Wednesday, March 26, 2008

Chard, Raisin, and Pine Nut Tart

I was hoping that this would turn out edible at least, and it's actually pretty good. I wanted a different way to cook leafy greens, and this works unexpectedly well. The original recipe claims that this can be paired with a salad for a light dinner, but I think it's a bit too sweet to stand on its own (or with a simple salad) for dinner, even without the confectioners sugar on top. It could even be served for dessert, as weird as it might sound to serve a chard dish for dessert. I had a small salad, roasted asparagus, and a bit of chicken with mine, and that was fine. I could also see this working well with a bulgur or wheatberry pilaf. Warning: this is not a quick weeknight dinner, unless you have prepared the filling (which can be made 1 day ahead and chilled, covered) and pastry dough ahead of time. I underestimated the amount of time it would take, and ended up eating at 9:30pm. Whoops.

Chard, Raisin, and Pine Nut Tart
Serves 8 as a side or light main dish. 

1/2 cup raisins
1 cup water
2 pounds Swiss chard, stems and center ribs discarded
1 large egg
1/2 cup heavy cream
1 1/2 tablespoons granulated sugar
1/2 teaspoon finely grated orange zest
1/3 cup pine nuts, toasted
Pastry dough for a double-crust pie (recipe follows)
2 teaspoons confectioners sugar (optional)

Bring raisins and water to a boil in a small, heavy saucepan, then remove from heat, cover, and let stand 1 hour. Drain, then pat dry with towels. Place rack in middle of oven and preheat oven to 400F. 

Blanch chard in a large pot of boiling salted water, uncovered, stirring occasionally, until tender but still bright green, about 5 minutes. Transfer chard with tongs or a slotted spoon to a large bowl of ice water to stop cooking. Drain chard, then squeeze out excess water by handfuls. Coarsely chop chard (I forgot this step and it was fine)

Whisk together egg, cream, granulated sugar, zest, and a pinch of salt in a large bowl. Stir in pine nuts, raisins, and chard until combined.

Note: the original recipe calls for using an 11x15" tart pan with a removable bottom, but since I don't have such a thing, I made it more free-form. I'll post both ways here.

Using a pan: Roll out half of the pastry dough on a lightly floured surface with a lightly floured rolling pin into a rectangle slightly larger than 15x11", and fit into tart pan (do not trim edges). Chill shell while rolling out top. Roll out second piece of dough to a similar size. Spread chard filling evenly into shell, then top with second rectangle of dough. Using a rolling pin, roll over edges of tart pan to seal tart, and trim edges, discarding scraps. Put tart in pan on a baking sheet and proceed from brushing with egg to end of recipe.

Free-form: Line a baking sheet with parchment paper (or aluminum foil) and lay first crust on the parchment. Mound filling on pastry, leaving a 2-inch border on each side. Carefully fold pastry borders over filling. Brush folded-over edges with beaten egg (to help top crust adhere). Roll out second crust and place on top of tart, pressing carefully to folded-up sides of bottom crust to adhere.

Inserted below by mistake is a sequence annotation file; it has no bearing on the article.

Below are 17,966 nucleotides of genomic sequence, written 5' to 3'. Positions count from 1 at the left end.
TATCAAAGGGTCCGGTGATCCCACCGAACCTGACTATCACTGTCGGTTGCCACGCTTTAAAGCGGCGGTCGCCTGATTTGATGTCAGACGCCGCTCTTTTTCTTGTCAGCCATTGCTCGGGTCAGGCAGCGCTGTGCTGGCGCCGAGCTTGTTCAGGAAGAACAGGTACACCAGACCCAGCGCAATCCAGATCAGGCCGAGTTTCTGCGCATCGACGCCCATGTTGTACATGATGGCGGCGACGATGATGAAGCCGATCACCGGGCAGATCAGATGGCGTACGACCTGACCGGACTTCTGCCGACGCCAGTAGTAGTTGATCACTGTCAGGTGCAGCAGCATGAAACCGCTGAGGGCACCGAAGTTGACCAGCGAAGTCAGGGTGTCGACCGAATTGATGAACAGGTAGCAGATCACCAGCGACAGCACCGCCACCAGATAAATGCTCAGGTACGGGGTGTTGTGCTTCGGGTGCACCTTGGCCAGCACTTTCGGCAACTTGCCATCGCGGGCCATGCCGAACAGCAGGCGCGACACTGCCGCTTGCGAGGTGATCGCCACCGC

Brush top of tart with beaten egg. Cut three steam vents in top of crust with a sharp knife and bake until top is golden, about 1 hour. Transfer to a rack and cool 10 minutes, then cool to room temperature and, if desired, dust with confectioners sugar.


Okay, now for the pastry dough. I wrote up this pie dough in my recent apple pie post, but I didn't quite follow directions properly when I made that pie, so it didn't come out as well as the recipe made it sound like it would. Today, however, I followed the directions extra carefully, and the result was the most tender, flaky, downright perfect pie crust that's ever come out of my kitchen. It was also the easiest pie dough I've ever worked with: no tearing, no cracking, just as smooth and pleasant as can be. It was like rolling out sugar cookie dough. Crucial to this result is the incorporation of the flour into the fat in two steps. Without this two-step process, you won't get the even distribution that gives you such a wonderful dough. 

Now, I've put up the original recipe quantities here. I made the crust as it's written below, as I made a half batch of the tart (yes, I halved the egg--not easy, but it came out fine). You might have to make a 1.5 or even double batch if you're making a full 11x15" tart. 

Pastry Dough
For one 9-inch double-crust pie

2 1/2 cups unbleached all-purpose flour
1 teaspoon salt
2 tablespoons sugar
12 tablespoons (1 1/2 sticks) cold unsalted butter, cut into 1/4" slices
1/2 cup cold vegetable shortening, cut into 4 pieces
1/4 cup cold vodka
1/4 cup cold water

Process 1 1/2 cups flour, salt, and sugar in food processor until combined, about 2 one-second pulses. Add butter and shortening and process until homogeneous dough just starts to collect in uneven clumps, about 15 seconds (dough will resemble cottage cheese curds and there should be no uncoated flour). Scrape bowl with rubber spatula and redistribute dough evenly around processor blade. Add remaining 1 cup flour and pulse until mixture is evenly distributed around bowl and mass of dough has been broken up, 4 to 6 quick pulses. Empty mixture into medium bowl.

Sprinkle vodka and water over mixture. With rubber spatula, use folding motion to mix, pressing down on dough until dough is slightly tacky and sticks together. Divide dough into two even balls and flatten each into 4-inch disk. Wrap each in plastic wrap and refrigerate at least 45 minutes or up to 2 days. 


Brave Sir Robin said...

That sounds, ...interesting! Is this a cook Illustrated recipe?

It sounds Italian. I'd really like to see a picture of a slice, to see the insides.

What about just leaving out the sugar? It should still have sweetness from the raisins.